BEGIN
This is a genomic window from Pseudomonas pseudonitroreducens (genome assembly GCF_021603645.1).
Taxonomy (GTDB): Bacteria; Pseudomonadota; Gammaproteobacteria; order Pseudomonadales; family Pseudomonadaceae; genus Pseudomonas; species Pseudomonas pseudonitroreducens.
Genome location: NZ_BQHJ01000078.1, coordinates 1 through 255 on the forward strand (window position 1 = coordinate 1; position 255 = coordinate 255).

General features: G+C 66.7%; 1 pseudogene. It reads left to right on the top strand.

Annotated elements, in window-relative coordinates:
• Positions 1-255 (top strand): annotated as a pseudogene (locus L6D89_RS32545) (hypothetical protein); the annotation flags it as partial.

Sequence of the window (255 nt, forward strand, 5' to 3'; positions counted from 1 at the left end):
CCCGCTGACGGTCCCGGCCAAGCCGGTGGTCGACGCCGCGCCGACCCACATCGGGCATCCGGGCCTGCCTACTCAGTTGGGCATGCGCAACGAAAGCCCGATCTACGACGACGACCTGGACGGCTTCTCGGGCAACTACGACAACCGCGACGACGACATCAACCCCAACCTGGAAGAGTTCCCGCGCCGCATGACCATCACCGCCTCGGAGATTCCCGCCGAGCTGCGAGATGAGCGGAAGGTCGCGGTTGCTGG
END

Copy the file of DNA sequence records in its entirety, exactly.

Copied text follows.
This is a genomic window from Pseudomonas pseudonitroreducens (genome assembly GCF_021603645.1).
Taxonomy (GTDB): Bacteria; Pseudomonadota; Gammaproteobacteria; order Pseudomonadales; family Pseudomonadaceae; genus Pseudomonas; species Pseudomonas pseudonitroreducens.
Genome location: NZ_BQHJ01000078.1, coordinates 1 through 255 on the forward strand (window position 1 = coordinate 1; position 255 = coordinate 255).

General features: G+C 66.7%; 1 pseudogene. It reads left to right on the top strand.

Annotated elements, in window-relative coordinates:
• Positions 1-255 (top strand): annotated as a pseudogene (locus L6D89_RS32545) (hypothetical protein); the annotation flags it as partial.

Sequence of the window (255 nt, forward strand, 5' to 3'; positions counted from 1 at the left end):
CCCGCTGACGGTCCCGGCCAAGCCGGTGGTCGACGCCGCGCCGACCCACATCGGGCATCCGGGCCTGCCTACTCAGTTGGGCATGCGCAACGAAAGCCCGATCTACGACGACGACCTGGACGGCTTCTCGGGCAACTACGACAACCGCGACGACGACATCAACCCCAACCTGGAAGAGTTCCCGCGCCGCATGACCATCACCGCCTCGGAGATTCCCGCCGAGCTGCGAGATGAGCGGAAGGTCGCGGTTGCTGG